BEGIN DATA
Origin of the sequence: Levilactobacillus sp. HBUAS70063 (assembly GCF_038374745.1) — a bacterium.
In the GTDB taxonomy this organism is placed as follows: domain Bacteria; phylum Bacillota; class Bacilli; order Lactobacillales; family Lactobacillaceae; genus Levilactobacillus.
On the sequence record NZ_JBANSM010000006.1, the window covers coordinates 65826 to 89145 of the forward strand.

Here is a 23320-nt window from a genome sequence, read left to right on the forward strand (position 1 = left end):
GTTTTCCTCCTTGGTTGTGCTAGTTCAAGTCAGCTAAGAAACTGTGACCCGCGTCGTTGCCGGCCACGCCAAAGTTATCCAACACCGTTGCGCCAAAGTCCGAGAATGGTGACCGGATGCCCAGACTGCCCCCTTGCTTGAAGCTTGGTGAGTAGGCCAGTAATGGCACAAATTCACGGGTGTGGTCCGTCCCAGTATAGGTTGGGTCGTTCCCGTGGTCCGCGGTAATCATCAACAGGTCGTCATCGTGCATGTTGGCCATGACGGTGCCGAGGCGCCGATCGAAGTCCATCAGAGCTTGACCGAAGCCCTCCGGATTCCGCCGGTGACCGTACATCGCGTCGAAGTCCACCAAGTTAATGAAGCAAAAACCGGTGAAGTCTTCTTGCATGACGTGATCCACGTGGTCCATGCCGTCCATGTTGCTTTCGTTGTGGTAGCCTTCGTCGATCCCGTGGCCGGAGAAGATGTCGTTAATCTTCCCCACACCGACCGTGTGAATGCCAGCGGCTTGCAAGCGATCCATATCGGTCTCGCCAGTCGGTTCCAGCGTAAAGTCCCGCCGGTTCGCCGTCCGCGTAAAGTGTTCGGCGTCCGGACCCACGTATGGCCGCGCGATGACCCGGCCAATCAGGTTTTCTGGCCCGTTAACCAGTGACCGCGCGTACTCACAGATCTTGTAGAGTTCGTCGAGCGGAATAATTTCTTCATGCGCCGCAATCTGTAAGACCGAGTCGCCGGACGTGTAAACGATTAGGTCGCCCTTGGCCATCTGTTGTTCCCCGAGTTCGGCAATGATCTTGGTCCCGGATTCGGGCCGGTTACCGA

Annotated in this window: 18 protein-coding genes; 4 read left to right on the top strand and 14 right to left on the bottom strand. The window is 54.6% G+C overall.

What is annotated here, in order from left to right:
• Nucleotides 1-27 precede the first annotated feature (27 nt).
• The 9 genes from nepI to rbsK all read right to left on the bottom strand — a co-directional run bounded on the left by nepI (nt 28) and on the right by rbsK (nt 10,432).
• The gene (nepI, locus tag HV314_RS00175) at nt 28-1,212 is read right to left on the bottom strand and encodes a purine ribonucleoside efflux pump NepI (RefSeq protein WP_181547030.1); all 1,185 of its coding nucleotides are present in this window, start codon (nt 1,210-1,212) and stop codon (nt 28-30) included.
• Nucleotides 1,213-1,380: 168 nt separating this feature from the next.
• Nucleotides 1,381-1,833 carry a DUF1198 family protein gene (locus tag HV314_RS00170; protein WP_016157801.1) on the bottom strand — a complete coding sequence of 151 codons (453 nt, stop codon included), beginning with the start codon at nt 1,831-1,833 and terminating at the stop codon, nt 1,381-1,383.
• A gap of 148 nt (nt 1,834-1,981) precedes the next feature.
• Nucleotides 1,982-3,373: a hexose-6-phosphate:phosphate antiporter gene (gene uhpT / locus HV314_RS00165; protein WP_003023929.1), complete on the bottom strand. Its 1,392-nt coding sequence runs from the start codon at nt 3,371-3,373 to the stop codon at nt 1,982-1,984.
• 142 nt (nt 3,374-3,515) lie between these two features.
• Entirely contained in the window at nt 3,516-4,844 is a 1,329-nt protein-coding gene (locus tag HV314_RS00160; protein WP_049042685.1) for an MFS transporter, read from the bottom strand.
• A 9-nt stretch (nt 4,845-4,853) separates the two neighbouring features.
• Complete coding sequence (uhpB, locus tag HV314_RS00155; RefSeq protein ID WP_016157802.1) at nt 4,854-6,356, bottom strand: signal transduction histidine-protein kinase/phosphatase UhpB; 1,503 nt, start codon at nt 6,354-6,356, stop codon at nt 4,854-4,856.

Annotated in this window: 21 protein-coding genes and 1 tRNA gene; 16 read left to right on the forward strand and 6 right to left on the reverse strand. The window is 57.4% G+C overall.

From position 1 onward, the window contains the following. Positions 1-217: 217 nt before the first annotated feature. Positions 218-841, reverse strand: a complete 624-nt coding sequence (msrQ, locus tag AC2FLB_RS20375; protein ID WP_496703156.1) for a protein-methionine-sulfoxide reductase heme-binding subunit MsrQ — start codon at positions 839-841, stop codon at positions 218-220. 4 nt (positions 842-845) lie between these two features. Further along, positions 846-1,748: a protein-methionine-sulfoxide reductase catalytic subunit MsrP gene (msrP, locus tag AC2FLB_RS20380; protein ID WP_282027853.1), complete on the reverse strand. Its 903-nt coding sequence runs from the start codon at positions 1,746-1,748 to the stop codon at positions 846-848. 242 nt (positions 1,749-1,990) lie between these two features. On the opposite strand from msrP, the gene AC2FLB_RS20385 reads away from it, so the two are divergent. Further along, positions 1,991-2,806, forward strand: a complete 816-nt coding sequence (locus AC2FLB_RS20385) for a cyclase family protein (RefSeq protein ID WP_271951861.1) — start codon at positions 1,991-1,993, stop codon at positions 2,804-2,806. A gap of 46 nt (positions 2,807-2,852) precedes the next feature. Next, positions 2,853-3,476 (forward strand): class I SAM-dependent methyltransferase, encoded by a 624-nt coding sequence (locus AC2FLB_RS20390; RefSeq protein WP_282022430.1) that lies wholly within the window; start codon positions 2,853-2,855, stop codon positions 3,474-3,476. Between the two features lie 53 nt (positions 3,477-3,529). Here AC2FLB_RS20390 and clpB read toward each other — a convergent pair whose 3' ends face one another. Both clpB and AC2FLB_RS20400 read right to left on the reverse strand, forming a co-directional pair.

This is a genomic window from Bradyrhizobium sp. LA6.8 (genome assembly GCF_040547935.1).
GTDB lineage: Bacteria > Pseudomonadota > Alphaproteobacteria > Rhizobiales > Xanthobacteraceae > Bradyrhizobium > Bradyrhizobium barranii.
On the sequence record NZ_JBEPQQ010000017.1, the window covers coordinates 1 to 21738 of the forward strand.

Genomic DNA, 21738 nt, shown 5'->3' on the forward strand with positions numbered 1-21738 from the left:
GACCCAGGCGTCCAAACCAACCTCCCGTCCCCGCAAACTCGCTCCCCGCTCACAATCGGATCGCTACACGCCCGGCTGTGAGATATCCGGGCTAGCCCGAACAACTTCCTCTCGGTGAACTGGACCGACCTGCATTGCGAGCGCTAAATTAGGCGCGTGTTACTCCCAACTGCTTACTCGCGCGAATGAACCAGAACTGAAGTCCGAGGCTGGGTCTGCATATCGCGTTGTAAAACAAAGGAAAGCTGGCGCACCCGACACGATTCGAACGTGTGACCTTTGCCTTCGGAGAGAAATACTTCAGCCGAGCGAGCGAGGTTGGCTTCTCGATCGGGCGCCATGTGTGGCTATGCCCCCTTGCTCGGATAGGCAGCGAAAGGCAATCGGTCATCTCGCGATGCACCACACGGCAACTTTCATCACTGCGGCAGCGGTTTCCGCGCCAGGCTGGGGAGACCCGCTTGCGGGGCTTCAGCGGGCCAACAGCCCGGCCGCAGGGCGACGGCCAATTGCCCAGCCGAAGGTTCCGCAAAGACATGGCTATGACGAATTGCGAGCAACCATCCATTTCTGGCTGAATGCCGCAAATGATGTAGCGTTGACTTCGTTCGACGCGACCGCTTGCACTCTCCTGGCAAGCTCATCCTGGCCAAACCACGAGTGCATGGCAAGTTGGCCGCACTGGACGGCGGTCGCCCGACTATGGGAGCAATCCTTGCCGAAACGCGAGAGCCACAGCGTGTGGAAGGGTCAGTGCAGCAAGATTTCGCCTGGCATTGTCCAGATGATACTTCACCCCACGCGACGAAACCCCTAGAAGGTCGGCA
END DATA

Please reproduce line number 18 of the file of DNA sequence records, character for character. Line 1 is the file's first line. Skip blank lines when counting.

• Complete coding sequence (uhpB, locus tag HV314_RS00155; RefSeq protein ID WP_016157802.1) at nt 4,854-6,356, bottom strand: signal transduction histidine-protein kinase/phosphatase UhpB; 1,503 nt, start codon at nt 6,354-6,356, stop codon at nt 4,854-4,856.